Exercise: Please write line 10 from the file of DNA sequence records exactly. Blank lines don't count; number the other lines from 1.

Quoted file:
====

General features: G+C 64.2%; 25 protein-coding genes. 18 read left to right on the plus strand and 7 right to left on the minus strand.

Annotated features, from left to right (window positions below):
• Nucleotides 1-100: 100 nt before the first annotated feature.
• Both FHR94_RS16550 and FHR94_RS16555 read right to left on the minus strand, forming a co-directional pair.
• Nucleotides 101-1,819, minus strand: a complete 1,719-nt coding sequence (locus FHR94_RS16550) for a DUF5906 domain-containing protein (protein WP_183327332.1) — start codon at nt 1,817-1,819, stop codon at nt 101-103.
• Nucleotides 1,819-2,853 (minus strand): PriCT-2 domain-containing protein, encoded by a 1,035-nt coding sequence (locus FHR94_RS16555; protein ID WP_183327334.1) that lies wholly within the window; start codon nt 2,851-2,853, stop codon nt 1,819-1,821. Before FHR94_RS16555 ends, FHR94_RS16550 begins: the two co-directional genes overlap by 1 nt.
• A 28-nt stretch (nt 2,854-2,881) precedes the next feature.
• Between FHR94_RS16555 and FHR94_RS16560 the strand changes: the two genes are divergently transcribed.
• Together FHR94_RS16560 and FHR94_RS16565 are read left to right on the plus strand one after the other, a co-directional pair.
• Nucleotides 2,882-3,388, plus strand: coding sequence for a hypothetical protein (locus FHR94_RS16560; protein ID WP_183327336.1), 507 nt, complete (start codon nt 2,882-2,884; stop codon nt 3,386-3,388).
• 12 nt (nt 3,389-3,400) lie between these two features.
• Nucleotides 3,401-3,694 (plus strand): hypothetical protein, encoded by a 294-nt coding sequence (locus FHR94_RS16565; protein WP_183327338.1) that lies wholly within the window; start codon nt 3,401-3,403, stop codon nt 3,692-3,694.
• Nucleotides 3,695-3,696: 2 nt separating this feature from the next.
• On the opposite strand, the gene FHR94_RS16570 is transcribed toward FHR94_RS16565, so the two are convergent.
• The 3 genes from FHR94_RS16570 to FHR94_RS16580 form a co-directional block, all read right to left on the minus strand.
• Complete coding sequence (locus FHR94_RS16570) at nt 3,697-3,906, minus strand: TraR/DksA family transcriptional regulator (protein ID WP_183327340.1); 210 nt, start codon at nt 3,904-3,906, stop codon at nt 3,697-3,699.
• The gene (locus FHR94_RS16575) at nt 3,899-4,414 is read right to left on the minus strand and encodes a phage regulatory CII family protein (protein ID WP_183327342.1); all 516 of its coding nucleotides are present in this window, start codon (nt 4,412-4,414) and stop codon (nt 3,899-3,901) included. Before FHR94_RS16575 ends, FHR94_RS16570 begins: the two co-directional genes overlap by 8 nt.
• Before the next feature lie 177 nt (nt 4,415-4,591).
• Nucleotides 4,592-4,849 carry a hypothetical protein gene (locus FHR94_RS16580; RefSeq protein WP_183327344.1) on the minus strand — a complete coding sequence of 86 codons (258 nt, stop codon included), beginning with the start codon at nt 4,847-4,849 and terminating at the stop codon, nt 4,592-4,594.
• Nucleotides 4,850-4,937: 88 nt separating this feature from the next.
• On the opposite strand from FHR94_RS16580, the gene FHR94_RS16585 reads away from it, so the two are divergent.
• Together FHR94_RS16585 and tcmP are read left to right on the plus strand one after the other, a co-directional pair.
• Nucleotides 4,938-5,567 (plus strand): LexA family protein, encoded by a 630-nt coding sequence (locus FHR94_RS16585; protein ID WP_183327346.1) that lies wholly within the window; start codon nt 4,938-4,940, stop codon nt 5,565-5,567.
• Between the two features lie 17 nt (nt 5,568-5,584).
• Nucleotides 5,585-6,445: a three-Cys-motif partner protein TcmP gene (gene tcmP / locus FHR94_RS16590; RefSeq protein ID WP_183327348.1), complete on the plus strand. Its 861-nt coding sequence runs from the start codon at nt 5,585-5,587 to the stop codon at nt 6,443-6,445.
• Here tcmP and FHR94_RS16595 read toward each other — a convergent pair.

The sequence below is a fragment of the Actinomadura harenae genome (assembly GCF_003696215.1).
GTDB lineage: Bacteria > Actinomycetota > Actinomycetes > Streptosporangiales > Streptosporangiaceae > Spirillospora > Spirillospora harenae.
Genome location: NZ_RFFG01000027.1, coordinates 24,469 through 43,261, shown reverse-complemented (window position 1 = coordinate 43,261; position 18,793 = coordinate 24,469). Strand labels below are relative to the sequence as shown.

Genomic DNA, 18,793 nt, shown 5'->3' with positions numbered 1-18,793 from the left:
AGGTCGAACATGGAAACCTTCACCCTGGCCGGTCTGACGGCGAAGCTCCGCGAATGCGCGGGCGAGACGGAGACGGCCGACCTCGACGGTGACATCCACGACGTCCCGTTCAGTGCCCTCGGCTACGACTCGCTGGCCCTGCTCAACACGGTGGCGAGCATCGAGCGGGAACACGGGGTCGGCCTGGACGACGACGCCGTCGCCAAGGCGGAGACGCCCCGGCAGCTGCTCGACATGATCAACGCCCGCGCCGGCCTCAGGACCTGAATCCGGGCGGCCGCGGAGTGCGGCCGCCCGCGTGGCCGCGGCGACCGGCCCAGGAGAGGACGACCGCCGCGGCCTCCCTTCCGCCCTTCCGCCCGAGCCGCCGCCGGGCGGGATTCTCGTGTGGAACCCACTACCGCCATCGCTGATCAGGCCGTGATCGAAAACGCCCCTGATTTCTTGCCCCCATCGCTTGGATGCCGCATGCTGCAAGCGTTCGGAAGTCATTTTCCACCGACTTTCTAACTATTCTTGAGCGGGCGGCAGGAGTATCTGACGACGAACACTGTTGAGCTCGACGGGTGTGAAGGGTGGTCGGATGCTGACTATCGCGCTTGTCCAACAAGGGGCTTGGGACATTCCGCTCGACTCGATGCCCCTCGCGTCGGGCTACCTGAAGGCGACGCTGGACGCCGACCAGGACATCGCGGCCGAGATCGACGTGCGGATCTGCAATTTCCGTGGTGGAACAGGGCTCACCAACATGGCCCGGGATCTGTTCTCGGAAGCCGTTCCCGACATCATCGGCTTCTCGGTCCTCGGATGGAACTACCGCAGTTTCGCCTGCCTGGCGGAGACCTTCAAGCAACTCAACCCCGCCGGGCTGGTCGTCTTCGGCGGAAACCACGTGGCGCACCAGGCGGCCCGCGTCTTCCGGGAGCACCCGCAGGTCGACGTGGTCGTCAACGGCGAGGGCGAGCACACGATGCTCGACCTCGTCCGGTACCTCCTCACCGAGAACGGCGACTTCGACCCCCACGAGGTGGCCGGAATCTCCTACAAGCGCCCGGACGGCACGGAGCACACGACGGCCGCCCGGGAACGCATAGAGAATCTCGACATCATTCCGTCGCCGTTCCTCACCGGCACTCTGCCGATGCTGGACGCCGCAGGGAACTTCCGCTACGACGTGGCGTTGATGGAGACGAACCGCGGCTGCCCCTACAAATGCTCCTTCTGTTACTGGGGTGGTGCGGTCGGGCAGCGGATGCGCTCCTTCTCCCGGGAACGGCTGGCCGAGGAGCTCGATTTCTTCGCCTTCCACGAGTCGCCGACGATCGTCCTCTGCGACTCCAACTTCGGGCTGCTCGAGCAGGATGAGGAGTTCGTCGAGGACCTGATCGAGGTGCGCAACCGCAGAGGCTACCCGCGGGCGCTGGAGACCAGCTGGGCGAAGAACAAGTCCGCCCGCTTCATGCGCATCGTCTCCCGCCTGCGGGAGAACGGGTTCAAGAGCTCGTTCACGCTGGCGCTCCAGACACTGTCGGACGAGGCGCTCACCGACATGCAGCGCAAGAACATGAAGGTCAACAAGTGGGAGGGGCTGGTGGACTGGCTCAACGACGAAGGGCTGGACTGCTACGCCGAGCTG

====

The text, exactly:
• Nucleotides 2,882-3,388, plus strand: coding sequence for a hypothetical protein (locus FHR94_RS16560; protein ID WP_183327336.1), 507 nt, complete (start codon nt 2,882-2,884; stop codon nt 3,386-3,388).